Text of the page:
The thing I love the most is the Talking Heads in Rome in 1980. You might have seen that on YouTube. I love that. That was so good.
It’s a shame so few shows were filmed like that. There’s just so much lost history.
I think Warner Bros. has film footage in their vault. Various people would shoot the band with film. I don’t know what the heck happened to it all.
I’ve seen that CBGB footage from 1975 when the group was still a three-piece. That’s incredible.
That is our friend Pat Ivers and her friend. They were NYU students.
There are so many fascinating stories in the book. Going back to the RISD days, I never heard the one where David Byrne snuck into an art show before it opened and rearranged all the paintings to give his more prominent placement. You said you just learned that recently. How did you find out?
The same guy that introduced me to David Byrne had a little duo with him before I ever worked with him. His name is Mark Kehoe. Mark and David had a little duo. Mark played the accordion. David played the violin and ukulele and guitar. They did songs like “Pennies From Heaven.” It was peculiar, but fun.
I called up Mark to fact check a few things. He was the one who took David to Tina’s carriage house, where I kept my drums. Mark wanted David and I to perform some music for a student film he made about his girlfriend getting run over by a car. He said, “I just want you to make a real dissonant, cacophonous noise that crescendos and then diminuendos.”
I said, “OK, I can do that.” He said, “I’m going to bring a guy along I know who plays guitar. Maybe you can do it together.” I said, “Fine.” He brought in this guy, David Byrne, who I kind of knew already. I recognized him, but didn’t really know him because David and I were in the same freshman class at RISD. He later dropped out, but we didn’t have any classes together, so I didn’t really know him then. During our freshman year, he had this big, long beard and wore grandfather-type clothes.
I didn’t really know him, but a lot of people called him Mad Dave. I thought, “Why do they call him Mad Dave?” Then you watch him for a while and you’re like, “Oh, I see.” [Laughs]
Anyway, he played this music for Mark’s film. I wanted to ask him if it happened how I thought it did, and he couldn’t remember a thing. Nothing. He couldn’t remember even making the film. I don’t know what’s going on with my generation. Maybe we were all too high, but I remember it very clearly.
About five or six years ago, Mark and I are going to a mutual friend’s funeral, my roommate from RISD who was living up in Vermont. He unfortunately passed away way too young. We went up for his funeral and I drove Mark in my car. He said to me, “Did I ever tell you the story about the Woods-Gerry Gallery show?” I said, “I remember that show. It was canceled.” And he said, “Yeah, it was canceled. But did I ever tell you what David did?” I said, “No, you didn’t. And he told me the story.” I thought, “Wow, I wish I knew that a long time ago.”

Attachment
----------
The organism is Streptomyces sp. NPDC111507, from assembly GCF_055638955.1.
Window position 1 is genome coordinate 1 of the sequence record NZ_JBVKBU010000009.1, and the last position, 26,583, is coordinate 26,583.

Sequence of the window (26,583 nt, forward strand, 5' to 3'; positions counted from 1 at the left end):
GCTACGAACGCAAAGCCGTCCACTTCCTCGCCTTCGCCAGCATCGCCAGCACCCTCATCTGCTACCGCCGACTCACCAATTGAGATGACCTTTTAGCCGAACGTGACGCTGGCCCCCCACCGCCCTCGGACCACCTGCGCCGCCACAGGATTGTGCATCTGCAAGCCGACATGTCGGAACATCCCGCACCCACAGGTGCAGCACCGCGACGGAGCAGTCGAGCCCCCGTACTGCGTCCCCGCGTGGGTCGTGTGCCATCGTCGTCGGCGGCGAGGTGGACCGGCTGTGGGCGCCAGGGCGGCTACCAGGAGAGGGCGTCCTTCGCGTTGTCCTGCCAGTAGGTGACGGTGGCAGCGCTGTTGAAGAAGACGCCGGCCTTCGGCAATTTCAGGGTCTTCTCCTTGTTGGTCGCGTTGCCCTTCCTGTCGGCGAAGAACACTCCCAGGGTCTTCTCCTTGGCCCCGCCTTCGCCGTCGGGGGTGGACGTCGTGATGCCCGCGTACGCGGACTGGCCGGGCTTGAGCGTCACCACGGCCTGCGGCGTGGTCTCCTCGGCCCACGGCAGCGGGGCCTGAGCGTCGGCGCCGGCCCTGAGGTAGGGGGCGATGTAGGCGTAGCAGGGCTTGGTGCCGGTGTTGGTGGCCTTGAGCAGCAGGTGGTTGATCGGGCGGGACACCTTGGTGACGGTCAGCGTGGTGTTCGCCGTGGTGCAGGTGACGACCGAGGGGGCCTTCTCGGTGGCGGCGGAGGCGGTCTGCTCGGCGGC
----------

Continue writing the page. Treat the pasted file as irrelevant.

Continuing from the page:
Tina famously said once that David was “incapable of returning friendship.” At what point in your life did you feel closest to him on a friendship level?
I think it was the early days. I felt closest to him when we were at the Rhode Island School of Design and we had this band the Artistics together. And then that continued on until we moved in New York and we actually lived together until the bicentennial in 1976. Around that time, we each got our own apartment. We lived together for a good couple of years.
I really felt like we were close. And we were. We went places together. We did things together. We hung out and had a lot of mutual friends, most of which were people that came to New York from RISD like we had. I guess he just became more and more detached from us as we had more and more success. The more success we had, the less we saw of David.
He speaks these days about being autistic. Did you have a sense of that back then?
I didn’t even know what autism really was back then. I knew extreme autism, like almost retardation and people that sit in a corner and rock back and forth. I knew about that, but I didn’t know about a thing called the spectrum and that there is such a thing as high-functioning autism. I had no idea, but we always knew there was something going on with David that gave him a different kind of demeanor than everyone else. It also gave him a different perspective. For example, the song “Don’t Worry About the Government.” Who would write a song like that? It was so unique and so charming, such a unique perceptive for a songwriter. I felt like, “Whatever it is that David has, it’s good.”
You wrote “Psycho Killer” truly as a band and that’s such a perfect song. I can’t imagine the frustration you felt when he tried to just take over the creative process.
The truth is that we were always part of the writing process. Eventually David said, “I want to be the one who writes the lyrics.” I thought, “Oh, OK,” because he did have this unique perspective and I could appreciate that, how he felt.